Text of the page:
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Page 389

Can Digital Photos Be Trusted?

Saturday, October 01, 2005 (23:36:58)
In this new fast paced digital age, anyone can use inexpensive software to doctor up photos, and their handiwork is becoming increasingly difficult to spot. "Everyone is buying low-cost, high-quality digital cameras, everyone has a Web site, everyone has e-mail, Photoshop is easier to use; 2004 was the first year sales of digital cameras outpaced traditional film cameras," says Hany Farid, a Dartmouth College computer scientist and a leading researcher in the nascent realm of digital forensics. "Consequently, there are more and more cases of high-profile digital tampering. Seeing is no longer believing. Actually, what you see is largely irrelevant."

More (Popular Science)
  • Posted by: jamie
  • Topic: Links
  • Score: 0 / 5
  • (147 reads)

Boom times for hi-tech fraudsters

Thursday, September 29, 2005 (09:01:52)
In the real world it's a fair bet that burglars live in the same town or city where they commit their crimes. Not so on the net where hi-tech criminals can be a continent away from their victims and often route control commands through a chain of computers to hide their tracks...

More (BBC)
  • Posted by: jamie
  • Topic: News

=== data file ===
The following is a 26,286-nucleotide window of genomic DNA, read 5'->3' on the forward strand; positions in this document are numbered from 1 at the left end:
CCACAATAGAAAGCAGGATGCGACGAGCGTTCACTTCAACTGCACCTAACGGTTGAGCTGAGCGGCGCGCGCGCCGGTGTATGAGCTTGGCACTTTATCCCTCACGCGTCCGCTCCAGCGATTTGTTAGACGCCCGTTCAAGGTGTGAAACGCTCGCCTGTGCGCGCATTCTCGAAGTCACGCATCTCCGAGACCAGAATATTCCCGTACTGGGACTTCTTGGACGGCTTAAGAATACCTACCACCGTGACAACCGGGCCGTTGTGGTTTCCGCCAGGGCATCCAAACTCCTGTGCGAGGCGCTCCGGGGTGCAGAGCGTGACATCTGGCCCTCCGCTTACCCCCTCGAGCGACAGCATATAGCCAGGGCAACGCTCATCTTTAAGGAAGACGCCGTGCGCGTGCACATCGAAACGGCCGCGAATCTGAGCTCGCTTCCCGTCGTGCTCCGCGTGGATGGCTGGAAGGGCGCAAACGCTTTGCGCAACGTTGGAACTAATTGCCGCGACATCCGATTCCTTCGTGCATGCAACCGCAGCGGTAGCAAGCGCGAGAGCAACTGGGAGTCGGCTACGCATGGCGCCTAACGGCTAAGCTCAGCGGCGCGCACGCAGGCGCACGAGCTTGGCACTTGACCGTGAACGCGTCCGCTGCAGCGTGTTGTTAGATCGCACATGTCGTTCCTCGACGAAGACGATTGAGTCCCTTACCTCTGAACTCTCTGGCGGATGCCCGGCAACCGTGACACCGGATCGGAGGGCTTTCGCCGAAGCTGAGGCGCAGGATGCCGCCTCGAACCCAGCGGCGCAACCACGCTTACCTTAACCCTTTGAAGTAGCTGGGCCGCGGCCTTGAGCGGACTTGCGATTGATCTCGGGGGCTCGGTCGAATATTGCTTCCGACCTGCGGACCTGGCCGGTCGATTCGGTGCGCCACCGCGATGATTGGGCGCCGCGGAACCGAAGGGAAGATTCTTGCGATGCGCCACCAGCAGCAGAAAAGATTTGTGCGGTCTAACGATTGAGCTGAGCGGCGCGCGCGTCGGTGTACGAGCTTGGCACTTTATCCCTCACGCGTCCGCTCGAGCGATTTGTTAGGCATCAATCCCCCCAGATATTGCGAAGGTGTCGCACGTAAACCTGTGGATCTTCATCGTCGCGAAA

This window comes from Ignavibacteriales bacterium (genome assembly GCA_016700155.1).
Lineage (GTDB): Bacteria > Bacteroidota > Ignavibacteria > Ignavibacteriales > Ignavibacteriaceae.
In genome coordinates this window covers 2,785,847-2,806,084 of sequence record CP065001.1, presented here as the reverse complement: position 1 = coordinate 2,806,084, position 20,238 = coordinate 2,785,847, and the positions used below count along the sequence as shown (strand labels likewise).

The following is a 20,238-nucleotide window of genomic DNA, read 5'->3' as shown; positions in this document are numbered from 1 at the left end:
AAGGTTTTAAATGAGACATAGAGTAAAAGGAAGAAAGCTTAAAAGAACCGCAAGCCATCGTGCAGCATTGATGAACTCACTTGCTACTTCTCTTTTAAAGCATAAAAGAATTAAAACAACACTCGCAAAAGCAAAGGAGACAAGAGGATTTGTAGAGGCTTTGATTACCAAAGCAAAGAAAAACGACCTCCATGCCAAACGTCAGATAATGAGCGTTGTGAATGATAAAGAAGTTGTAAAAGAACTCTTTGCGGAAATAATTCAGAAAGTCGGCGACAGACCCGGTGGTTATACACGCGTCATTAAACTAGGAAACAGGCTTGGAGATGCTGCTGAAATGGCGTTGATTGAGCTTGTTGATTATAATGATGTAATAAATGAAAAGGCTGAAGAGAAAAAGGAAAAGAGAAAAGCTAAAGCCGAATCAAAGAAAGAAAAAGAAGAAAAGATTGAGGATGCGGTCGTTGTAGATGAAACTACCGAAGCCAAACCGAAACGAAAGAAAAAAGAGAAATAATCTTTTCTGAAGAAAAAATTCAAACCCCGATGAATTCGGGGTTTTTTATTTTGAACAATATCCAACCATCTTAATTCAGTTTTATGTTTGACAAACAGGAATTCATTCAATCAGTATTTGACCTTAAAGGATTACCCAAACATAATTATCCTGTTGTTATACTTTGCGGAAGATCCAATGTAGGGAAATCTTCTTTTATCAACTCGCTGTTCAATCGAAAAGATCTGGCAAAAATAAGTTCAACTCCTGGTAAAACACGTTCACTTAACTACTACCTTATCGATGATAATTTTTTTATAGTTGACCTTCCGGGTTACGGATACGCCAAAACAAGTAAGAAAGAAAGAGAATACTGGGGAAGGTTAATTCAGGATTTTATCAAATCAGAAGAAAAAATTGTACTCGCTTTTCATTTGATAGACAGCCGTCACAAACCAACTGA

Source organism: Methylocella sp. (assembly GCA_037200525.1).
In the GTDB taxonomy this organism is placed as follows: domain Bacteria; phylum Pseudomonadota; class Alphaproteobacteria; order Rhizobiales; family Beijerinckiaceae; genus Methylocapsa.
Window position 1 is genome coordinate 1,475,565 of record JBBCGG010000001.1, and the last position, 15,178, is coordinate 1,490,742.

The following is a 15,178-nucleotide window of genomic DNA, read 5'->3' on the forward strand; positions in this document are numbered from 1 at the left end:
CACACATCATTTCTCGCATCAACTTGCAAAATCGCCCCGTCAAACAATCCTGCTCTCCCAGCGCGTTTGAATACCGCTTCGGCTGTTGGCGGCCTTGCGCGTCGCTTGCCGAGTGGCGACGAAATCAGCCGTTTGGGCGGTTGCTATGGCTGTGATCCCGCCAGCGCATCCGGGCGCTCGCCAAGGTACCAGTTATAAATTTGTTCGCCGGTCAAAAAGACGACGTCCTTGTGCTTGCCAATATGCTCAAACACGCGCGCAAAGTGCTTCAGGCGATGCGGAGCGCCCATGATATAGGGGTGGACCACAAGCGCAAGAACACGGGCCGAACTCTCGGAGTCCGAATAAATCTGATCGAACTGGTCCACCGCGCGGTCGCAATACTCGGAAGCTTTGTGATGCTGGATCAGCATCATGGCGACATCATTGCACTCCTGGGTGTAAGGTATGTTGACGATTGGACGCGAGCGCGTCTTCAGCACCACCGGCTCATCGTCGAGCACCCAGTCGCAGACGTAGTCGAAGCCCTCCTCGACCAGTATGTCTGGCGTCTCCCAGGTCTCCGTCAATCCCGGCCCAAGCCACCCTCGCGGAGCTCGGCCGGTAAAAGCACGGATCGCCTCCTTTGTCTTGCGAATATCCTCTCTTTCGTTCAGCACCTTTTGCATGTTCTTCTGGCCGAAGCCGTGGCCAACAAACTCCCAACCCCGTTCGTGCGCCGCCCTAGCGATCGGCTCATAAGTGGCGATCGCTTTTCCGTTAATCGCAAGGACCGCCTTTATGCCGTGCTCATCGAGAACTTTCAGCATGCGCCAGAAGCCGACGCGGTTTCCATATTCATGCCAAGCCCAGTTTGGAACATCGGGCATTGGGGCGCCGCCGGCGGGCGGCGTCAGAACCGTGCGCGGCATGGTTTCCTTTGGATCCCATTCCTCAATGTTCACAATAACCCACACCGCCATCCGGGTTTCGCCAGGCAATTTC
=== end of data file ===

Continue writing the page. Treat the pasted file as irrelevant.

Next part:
• Score: 0 / 5
  • (161 reads)

More detectives specializing in electronic media

Wednesday, September 28, 2005 (11:57:35)
Detectives specializing in computer forensics and other electronic media are no longer the exception to the rule. Gone are the days when only identify theft and white-collar crime prompted the use of high-tech detectives. Now, dollops of technology can be found in just about any crime...

More (dailybulletin.com)
  • Posted by: jamie
  • Topic: Links
  • Score: 0 / 5
  • (255 reads)

New paper: Digital forensics of the physical memory

Tuesday, September 27, 2005 (23:20:12)
A new paper entitled "Digital forensics of the physical memory", authored by Mariusz Burdach, is now online and can be viewed here.

A list of all papers and articles at Forensic Focus can be found here. Further contributions are encouraged and always welcome.

UK.biz urged to swot up on computer forensics

Tuesday, September 27, 2005 (11:38:09)
Businesses are failing to capture essential evidence from their computer systems, according to a UK industry group which has published a new set of guidelines designed to help firms gen up on computer forensics. The Directors and Corporate Advisors’ Guide to Digital Investigations and Evidence from the Information Assurance Advisory Council (IAAC) is designed to plug a knowledge gap it reckons is leaving business at risk. The absence of properly preserved computer evidence not only makes criminal prosecutions against hackers more difficult but leads to firms failing to get proper redress in the civil courts or unable to make proper insurance claims, IAAC argues...

More (Channel Register)

[OK, this is basically a repeat of an earlier news article but it's worth repating IMHO - Jamie]
  • Posted by: jamie
  • Topic: News
  • Score: 0 / 5
  • (194 reads)